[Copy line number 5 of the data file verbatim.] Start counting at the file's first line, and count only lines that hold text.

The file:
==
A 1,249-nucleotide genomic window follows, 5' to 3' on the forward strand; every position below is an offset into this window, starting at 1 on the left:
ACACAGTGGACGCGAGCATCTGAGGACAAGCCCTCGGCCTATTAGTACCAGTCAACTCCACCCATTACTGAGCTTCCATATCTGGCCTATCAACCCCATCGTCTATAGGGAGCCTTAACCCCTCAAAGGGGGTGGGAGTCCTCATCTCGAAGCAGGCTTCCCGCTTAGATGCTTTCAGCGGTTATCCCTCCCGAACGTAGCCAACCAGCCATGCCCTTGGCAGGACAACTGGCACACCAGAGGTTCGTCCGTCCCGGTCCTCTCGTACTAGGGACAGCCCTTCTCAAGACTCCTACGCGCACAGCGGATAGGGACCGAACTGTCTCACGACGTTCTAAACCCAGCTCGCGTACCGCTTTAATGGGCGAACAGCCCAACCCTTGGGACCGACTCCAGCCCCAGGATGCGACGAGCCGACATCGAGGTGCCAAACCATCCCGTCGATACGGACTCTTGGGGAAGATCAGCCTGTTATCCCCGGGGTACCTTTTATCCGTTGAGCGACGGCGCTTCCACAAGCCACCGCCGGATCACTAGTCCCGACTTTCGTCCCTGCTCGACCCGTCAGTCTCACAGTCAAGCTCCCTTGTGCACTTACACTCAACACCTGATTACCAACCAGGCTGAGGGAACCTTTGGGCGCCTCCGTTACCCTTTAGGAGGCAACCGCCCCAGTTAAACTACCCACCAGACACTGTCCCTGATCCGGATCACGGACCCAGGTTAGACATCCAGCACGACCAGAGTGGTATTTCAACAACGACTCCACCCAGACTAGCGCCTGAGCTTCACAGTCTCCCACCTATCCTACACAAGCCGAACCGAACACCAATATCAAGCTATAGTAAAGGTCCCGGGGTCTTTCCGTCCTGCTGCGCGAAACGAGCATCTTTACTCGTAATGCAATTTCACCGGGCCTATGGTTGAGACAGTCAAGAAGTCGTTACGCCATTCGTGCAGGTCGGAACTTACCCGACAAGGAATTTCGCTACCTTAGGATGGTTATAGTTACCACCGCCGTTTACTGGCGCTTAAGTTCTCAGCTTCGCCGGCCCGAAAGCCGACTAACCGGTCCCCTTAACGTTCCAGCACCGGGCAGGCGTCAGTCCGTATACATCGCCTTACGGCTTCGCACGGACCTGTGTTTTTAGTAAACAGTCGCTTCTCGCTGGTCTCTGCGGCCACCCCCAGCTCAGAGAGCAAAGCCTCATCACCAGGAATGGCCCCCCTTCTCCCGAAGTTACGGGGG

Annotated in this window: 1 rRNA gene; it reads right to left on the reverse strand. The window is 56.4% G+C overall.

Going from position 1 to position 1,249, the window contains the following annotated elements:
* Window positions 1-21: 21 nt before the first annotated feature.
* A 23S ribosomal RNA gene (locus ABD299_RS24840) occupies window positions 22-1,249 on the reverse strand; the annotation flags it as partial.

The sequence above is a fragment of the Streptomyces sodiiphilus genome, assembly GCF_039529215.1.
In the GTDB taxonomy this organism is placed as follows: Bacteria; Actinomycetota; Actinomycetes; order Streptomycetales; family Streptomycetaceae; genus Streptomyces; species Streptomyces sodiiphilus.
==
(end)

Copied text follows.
* Window positions 1-21: 21 nt before the first annotated feature.